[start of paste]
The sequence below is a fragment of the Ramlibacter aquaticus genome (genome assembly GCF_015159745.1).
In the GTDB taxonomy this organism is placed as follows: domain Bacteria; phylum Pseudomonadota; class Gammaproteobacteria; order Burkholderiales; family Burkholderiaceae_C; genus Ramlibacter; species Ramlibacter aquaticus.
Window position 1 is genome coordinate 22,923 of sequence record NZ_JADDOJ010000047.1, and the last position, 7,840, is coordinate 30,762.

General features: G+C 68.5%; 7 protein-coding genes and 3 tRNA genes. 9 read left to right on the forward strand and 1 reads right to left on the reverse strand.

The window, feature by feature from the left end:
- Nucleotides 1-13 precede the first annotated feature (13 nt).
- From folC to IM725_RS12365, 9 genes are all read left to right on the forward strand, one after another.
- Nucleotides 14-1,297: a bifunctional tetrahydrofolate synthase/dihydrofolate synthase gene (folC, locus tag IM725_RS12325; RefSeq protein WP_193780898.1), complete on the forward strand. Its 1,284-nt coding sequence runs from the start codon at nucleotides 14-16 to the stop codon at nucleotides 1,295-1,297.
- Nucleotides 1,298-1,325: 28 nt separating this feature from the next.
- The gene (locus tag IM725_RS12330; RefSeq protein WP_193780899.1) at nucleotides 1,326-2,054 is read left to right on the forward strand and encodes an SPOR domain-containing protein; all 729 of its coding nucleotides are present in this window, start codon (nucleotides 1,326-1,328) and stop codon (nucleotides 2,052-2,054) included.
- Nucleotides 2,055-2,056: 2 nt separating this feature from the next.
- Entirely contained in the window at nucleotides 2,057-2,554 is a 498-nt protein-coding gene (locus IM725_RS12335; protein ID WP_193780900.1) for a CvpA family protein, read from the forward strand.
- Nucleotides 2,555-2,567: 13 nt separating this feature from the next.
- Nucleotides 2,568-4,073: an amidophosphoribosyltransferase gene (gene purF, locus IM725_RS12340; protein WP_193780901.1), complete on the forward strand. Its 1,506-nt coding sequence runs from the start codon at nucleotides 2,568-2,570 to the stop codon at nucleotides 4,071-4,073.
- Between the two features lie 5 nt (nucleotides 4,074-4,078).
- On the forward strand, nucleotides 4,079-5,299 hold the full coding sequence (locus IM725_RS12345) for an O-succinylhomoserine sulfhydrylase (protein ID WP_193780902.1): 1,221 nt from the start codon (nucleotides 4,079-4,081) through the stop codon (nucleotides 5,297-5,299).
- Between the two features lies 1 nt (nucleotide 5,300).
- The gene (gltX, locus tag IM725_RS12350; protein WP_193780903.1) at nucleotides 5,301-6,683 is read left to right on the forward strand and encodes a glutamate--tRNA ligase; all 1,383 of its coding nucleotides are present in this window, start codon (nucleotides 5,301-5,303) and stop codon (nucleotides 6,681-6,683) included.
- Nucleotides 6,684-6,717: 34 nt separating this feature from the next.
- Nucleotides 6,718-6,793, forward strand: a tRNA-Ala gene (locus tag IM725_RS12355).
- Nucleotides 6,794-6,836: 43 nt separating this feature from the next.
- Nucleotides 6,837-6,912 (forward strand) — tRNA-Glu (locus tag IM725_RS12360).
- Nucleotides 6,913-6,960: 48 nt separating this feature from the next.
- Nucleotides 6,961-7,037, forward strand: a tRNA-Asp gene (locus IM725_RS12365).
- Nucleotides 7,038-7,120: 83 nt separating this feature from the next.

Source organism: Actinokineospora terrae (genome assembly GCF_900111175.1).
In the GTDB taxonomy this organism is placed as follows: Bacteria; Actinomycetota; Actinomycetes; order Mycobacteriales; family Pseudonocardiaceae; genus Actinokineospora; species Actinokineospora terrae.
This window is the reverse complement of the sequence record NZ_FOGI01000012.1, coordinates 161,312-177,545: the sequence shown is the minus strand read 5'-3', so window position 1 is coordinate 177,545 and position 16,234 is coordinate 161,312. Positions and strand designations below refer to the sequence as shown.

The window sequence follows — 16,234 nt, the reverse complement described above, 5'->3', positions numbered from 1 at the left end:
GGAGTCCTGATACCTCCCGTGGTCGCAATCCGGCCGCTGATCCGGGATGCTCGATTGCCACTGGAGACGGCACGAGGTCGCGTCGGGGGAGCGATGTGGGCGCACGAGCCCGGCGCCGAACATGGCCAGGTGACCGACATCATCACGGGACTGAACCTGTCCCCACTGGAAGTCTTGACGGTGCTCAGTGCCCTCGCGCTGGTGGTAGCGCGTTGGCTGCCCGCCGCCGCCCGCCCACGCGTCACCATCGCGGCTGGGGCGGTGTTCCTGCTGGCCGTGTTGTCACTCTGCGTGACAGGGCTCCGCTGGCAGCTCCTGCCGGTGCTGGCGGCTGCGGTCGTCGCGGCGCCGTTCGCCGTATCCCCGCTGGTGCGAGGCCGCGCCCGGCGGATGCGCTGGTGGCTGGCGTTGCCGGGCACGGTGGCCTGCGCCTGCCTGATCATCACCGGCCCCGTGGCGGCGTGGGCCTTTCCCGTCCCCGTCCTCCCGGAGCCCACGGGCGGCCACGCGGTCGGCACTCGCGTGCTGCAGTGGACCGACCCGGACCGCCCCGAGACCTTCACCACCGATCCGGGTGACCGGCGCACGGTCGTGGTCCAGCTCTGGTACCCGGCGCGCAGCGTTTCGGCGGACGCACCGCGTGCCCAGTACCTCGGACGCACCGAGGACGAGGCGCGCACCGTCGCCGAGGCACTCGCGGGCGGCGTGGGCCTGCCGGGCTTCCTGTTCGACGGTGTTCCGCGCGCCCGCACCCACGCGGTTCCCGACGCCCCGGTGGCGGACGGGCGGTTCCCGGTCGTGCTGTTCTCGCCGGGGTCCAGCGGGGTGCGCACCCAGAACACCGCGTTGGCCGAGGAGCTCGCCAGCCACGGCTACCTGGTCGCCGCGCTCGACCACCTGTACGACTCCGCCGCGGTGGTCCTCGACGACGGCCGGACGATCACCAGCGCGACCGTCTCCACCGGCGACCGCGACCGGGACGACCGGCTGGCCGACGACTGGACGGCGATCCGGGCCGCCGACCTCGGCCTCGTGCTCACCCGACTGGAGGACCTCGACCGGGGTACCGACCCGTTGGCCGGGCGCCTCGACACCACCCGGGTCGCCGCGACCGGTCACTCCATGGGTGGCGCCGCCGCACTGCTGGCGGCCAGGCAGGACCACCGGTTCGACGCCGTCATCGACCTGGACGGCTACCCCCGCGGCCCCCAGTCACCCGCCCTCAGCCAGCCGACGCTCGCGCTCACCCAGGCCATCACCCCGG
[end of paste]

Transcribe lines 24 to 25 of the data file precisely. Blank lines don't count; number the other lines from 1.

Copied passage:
- Nucleotides 6,961-7,037, forward strand: a tRNA-Asp gene (locus IM725_RS12365).
- Nucleotides 7,038-7,120: 83 nt separating this feature from the next.